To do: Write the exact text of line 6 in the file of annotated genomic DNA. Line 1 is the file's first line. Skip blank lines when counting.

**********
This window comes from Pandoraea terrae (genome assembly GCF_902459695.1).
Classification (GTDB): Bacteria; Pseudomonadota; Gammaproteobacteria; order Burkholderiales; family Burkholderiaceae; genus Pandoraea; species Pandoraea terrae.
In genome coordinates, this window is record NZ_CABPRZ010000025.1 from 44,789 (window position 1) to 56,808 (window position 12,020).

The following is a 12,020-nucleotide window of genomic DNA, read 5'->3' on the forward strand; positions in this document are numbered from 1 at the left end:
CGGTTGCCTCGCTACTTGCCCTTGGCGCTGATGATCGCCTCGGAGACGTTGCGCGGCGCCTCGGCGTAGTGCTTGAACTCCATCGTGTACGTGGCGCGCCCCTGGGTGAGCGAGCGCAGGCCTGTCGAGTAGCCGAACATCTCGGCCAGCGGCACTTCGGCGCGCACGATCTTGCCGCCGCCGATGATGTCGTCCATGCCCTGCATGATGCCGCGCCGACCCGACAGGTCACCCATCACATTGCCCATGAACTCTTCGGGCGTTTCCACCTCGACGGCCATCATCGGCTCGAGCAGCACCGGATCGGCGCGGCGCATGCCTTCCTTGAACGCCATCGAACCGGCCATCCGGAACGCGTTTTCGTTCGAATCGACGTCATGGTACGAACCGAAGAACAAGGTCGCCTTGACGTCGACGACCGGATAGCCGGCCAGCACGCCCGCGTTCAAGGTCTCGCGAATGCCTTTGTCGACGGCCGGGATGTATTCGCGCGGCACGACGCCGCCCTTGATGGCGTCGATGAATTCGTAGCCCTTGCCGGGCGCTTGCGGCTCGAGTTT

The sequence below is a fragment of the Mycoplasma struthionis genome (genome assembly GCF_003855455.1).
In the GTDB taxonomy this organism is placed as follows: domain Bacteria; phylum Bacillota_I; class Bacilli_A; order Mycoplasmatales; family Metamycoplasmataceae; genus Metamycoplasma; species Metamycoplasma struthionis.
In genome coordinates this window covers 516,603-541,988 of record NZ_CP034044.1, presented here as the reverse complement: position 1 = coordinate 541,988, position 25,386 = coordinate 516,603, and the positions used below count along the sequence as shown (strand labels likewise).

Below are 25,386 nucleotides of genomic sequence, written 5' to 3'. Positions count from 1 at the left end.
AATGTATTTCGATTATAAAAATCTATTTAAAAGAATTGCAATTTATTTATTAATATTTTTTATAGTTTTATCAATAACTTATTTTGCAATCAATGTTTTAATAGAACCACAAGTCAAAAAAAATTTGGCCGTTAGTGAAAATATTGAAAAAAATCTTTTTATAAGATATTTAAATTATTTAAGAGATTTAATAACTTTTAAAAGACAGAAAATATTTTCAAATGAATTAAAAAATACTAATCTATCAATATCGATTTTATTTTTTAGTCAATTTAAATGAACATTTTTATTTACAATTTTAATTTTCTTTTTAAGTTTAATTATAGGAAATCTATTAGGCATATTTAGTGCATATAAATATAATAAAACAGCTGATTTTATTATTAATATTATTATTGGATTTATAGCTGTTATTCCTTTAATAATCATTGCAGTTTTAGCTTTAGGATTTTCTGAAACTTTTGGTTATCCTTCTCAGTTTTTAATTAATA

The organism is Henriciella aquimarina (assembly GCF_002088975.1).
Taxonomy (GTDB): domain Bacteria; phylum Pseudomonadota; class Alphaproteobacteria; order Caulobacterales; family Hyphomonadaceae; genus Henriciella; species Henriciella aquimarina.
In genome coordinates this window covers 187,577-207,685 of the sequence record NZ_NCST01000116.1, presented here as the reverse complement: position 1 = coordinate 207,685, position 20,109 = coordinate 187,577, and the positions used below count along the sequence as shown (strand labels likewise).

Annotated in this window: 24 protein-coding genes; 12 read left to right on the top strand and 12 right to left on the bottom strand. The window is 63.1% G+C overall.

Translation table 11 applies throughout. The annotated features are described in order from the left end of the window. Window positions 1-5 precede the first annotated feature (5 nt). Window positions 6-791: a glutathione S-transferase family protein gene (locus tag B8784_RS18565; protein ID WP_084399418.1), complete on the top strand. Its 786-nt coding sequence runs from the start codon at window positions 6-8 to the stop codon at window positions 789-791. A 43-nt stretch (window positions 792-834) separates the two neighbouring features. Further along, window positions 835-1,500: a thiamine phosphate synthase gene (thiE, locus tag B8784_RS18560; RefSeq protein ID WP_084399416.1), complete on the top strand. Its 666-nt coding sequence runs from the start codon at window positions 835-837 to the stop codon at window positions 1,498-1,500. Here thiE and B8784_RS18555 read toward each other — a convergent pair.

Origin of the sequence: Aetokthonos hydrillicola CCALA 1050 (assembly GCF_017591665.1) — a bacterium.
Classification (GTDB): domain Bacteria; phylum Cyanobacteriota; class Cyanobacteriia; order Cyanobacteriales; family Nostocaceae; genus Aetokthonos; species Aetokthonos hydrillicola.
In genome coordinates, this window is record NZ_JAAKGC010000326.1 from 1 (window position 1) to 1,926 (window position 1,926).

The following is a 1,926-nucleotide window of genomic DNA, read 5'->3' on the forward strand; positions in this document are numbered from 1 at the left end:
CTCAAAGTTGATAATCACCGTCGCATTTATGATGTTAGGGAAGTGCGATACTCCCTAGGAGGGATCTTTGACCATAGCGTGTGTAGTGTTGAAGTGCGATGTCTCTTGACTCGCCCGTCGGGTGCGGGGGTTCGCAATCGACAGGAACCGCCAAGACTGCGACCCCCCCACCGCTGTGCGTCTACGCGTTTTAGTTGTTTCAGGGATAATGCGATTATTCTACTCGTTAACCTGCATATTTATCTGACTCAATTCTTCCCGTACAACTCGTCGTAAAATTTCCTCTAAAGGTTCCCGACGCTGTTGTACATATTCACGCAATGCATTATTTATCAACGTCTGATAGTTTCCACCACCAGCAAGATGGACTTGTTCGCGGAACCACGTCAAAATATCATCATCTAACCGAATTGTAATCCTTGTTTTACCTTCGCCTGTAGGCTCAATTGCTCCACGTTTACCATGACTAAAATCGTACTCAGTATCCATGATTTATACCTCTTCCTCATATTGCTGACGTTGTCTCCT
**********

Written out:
The sequence below is a fragment of the Mycoplasma struthionis genome (genome assembly GCF_003855455.1).